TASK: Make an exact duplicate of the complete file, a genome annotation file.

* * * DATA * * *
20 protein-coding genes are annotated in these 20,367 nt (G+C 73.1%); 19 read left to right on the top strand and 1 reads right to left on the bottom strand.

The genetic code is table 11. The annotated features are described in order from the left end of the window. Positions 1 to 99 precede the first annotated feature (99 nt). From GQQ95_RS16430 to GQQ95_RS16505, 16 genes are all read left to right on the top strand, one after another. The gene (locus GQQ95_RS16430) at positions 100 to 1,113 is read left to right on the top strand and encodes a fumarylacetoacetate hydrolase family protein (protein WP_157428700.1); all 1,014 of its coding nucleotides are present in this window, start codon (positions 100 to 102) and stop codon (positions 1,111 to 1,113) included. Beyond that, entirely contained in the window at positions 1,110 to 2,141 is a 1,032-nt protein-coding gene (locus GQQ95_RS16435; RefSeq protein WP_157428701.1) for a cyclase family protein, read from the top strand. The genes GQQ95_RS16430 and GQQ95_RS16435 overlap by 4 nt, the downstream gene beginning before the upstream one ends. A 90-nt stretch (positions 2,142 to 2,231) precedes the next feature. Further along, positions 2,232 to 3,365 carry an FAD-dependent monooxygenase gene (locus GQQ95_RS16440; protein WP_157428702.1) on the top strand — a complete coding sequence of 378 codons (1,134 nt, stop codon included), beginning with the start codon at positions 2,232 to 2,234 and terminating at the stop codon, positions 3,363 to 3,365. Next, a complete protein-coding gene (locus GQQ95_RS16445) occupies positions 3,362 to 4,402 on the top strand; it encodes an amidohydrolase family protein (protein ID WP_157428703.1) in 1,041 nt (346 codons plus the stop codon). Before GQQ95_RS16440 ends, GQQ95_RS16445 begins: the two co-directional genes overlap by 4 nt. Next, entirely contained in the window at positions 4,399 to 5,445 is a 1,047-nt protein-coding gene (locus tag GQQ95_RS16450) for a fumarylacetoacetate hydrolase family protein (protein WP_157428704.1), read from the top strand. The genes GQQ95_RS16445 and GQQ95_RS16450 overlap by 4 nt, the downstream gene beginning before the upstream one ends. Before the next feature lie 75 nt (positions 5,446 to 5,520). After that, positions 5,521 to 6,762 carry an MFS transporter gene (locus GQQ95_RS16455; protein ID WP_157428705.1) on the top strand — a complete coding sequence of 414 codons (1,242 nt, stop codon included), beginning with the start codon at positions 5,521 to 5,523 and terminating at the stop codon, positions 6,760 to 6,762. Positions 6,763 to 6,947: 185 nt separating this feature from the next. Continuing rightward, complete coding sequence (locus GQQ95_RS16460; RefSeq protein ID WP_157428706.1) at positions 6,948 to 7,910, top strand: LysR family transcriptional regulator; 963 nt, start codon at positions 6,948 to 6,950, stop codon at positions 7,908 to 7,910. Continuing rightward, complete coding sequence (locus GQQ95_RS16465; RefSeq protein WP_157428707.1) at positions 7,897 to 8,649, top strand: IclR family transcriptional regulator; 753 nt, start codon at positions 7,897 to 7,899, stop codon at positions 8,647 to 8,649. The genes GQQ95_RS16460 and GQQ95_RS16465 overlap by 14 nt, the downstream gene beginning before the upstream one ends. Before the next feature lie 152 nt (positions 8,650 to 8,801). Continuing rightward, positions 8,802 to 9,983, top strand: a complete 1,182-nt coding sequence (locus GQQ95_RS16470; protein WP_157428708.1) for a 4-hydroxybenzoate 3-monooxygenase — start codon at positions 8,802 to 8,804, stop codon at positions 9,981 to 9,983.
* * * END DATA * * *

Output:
20 protein-coding genes are annotated in these 20,367 nt (G+C 73.1%); 19 read left to right on the top strand and 1 reads right to left on the bottom strand.

The genetic code is table 11. The annotated features are described in order from the left end of the window. Positions 1 to 99 precede the first annotated feature (99 nt). From GQQ95_RS16430 to GQQ95_RS16505, 16 genes are all read left to right on the top strand, one after another. The gene (locus GQQ95_RS16430) at positions 100 to 1,113 is read left to right on the top strand and encodes a fumarylacetoacetate hydrolase family protein (protein WP_157428700.1); all 1,014 of its coding nucleotides are present in this window, start codon (positions 100 to 102) and stop codon (positions 1,111 to 1,113) included. Beyond that, entirely contained in the window at positions 1,110 to 2,141 is a 1,032-nt protein-coding gene (locus GQQ95_RS16435; RefSeq protein WP_157428701.1) for a cyclase family protein, read from the top strand. The genes GQQ95_RS16430 and GQQ95_RS16435 overlap by 4 nt, the downstream gene beginning before the upstream one ends. A 90-nt stretch (positions 2,142 to 2,231) precedes the next feature. Further along, positions 2,232 to 3,365 carry an FAD-dependent monooxygenase gene (locus GQQ95_RS16440; protein WP_157428702.1) on the top strand — a complete coding sequence of 378 codons (1,134 nt, stop codon included), beginning with the start codon at positions 2,232 to 2,234 and terminating at the stop codon, positions 3,363 to 3,365. Next, a complete protein-coding gene (locus GQQ95_RS16445) occupies positions 3,362 to 4,402 on the top strand; it encodes an amidohydrolase family protein (protein ID WP_157428703.1) in 1,041 nt (346 codons plus the stop codon). Before GQQ95_RS16440 ends, GQQ95_RS16445 begins: the two co-directional genes overlap by 4 nt. Next, entirely contained in the window at positions 4,399 to 5,445 is a 1,047-nt protein-coding gene (locus tag GQQ95_RS16450) for a fumarylacetoacetate hydrolase family protein (protein WP_157428704.1), read from the top strand. The genes GQQ95_RS16445 and GQQ95_RS16450 overlap by 4 nt, the downstream gene beginning before the upstream one ends. Before the next feature lie 75 nt (positions 5,446 to 5,520). After that, positions 5,521 to 6,762 carry an MFS transporter gene (locus GQQ95_RS16455; protein ID WP_157428705.1) on the top strand — a complete coding sequence of 414 codons (1,242 nt, stop codon included), beginning with the start codon at positions 5,521 to 5,523 and terminating at the stop codon, positions 6,760 to 6,762. Positions 6,763 to 6,947: 185 nt separating this feature from the next. Continuing rightward, complete coding sequence (locus GQQ95_RS16460; RefSeq protein ID WP_157428706.1) at positions 6,948 to 7,910, top strand: LysR family transcriptional regulator; 963 nt, start codon at positions 6,948 to 6,950, stop codon at positions 7,908 to 7,910. Continuing rightward, complete coding sequence (locus GQQ95_RS16465; RefSeq protein WP_157428707.1) at positions 7,897 to 8,649, top strand: IclR family transcriptional regulator; 753 nt, start codon at positions 7,897 to 7,899, stop codon at positions 8,647 to 8,649. The genes GQQ95_RS16460 and GQQ95_RS16465 overlap by 14 nt, the downstream gene beginning before the upstream one ends. Before the next feature lie 152 nt (positions 8,650 to 8,801). Continuing rightward, positions 8,802 to 9,983, top strand: a complete 1,182-nt coding sequence (locus GQQ95_RS16470; protein WP_157428708.1) for a 4-hydroxybenzoate 3-monooxygenase — start codon at positions 8,802 to 8,804, stop codon at positions 9,981 to 9,983.